“Without [ObamaCare’s] premium support, premiums rise by nearly 45 percent, and enrollment falls…
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Report: Without Subsidies, ObamaCare Enrollment in Death Spiral

“Without [ObamaCare’s] premium support, premiums rise by nearly 45 percent, and enrollment falls by nearly 70 percent,” says a report by RAND Health.

The analysis is part of an evaluation commissioned by the federal Department of Health and Human Services (HHS), the agency in charge of ObamaCare implementation.

The report’s publication follows on news that a federal district judge in Oklahoma ruled ObamaCare’s premium support (i.e. subsidies) mechanism is not available in states that use Healthcare.gov, the federal ObamaCare exchange. According to the text of the law, eligibility for subsidies depends on a citizen’s state operating its own exchange. If the law’s plain meaning is followed, RAND’s analysis will apply to citizens in more than half of the states.

The RAND…[more]

October 21, 2014 • 01:50 pm

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Obamites Must Stop Mollycoddling Islamists Print
By Quin Hillyer
Thursday, April 25 2013
[T]o what can we owe the suspicion that the Obamites anti-profiling atmosphere contributed to the FBI’s laxity?

All of us should be foursquare for civil liberties. But that doesn’t mean we need to be stupidly, willfully blind about the nature of threats that face us. Please allow some leeway, then, which usually isn’t allowed to (or requested by) good journalists, to mix known facts with educated speculation, to this end: Was the FBI’s failure to track Tamarlan Tsarnaev a matter not just of bad luck or incompetence, but actually the result of outlandish policy choices by the Obama administration?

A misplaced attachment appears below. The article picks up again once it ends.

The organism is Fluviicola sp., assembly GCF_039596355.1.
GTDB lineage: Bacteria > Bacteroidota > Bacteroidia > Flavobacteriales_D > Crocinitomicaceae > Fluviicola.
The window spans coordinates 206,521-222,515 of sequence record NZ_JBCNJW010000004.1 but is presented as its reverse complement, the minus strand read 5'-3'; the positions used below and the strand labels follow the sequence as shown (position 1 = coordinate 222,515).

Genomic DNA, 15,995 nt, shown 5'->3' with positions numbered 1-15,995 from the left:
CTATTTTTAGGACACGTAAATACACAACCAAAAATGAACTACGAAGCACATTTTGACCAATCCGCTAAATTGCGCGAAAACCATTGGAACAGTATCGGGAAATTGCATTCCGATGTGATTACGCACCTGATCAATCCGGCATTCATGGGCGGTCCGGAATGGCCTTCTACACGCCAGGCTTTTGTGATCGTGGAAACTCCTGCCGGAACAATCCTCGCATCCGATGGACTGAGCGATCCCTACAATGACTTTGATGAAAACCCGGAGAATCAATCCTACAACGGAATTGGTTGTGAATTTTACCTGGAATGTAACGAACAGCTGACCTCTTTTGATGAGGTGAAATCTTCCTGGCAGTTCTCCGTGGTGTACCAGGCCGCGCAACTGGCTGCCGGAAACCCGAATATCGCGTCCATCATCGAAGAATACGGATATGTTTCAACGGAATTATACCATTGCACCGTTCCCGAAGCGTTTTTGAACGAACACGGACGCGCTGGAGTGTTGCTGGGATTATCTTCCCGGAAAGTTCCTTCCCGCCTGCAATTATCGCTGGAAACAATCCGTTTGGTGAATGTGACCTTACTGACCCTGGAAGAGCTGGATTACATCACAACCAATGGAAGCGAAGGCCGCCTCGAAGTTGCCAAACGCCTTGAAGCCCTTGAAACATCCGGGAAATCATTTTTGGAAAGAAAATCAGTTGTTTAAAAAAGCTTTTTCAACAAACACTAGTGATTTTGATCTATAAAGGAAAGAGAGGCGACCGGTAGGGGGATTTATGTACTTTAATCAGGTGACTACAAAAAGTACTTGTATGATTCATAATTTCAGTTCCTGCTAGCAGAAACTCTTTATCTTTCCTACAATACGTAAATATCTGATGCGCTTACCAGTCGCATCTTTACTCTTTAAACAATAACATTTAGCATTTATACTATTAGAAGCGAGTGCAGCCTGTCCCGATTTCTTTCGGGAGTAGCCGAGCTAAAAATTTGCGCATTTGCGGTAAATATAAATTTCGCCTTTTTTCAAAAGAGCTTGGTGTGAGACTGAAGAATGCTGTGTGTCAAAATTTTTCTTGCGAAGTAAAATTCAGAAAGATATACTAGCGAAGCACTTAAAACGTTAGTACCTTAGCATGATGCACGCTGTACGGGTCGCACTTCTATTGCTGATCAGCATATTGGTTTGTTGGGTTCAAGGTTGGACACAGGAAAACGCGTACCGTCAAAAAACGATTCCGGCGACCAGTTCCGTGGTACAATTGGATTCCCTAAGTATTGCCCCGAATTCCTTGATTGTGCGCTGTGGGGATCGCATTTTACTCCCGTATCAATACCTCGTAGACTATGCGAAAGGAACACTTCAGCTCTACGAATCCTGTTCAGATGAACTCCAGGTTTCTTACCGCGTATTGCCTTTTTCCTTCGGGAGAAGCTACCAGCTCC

The Wall Street Journal on Wednesday rightly criticized the FBI for its failures, writing: “Tamerlan Tsarnaev did not appear at the Boston marathon out of nowhere. The FBI had interviewed him and he had posted jihadist videos on the Internet. Someone dropped the ball, and dozens of Americans will be scarred forever. The public deserves a full accounting from FBI Director Robert Mueller, not merely an apologia.”

But its most important paragraph was the previous one:

"The FBI's explanation so far is that its agents asked Tamerlan if he was a terrorist, and he said no. The bureau looked and found no other evidence, so it closed the books and in any case had no legal authority to do more. But it would have had such authority if it had sought a surveillance warrant from the FISA court that was established precisely to be able to monitor potential terror risks. Why didn't it seek such a warrant?"

My suspicion is that it didn’t seek such a warrant in part because President Obama and his whole team have made such a point of discouraging anything that could possibly have even the appearance of “profiling” Muslims in the United States. With political bosses so determined to eradicate “profiling,” FBI agents must be running scared.

That’s the only explanation I can imagine for not continuing surveillance of somebody who had been reported by a foreign government to have extremist ties, whose public electronic communications were full of Islamic rage and jihadist sympathies, who attended an Islamic religious center with extremist ties, who had been detained for anger issues (abusing his girlfriend) – and who, quite strangely, showed no visible distress about the murder of a good friend.

Granted, hindsight is 20/20. But the whole point is that it should not have taken hindsight; it should have taken at least semi-vigilant contemporary oversight all along.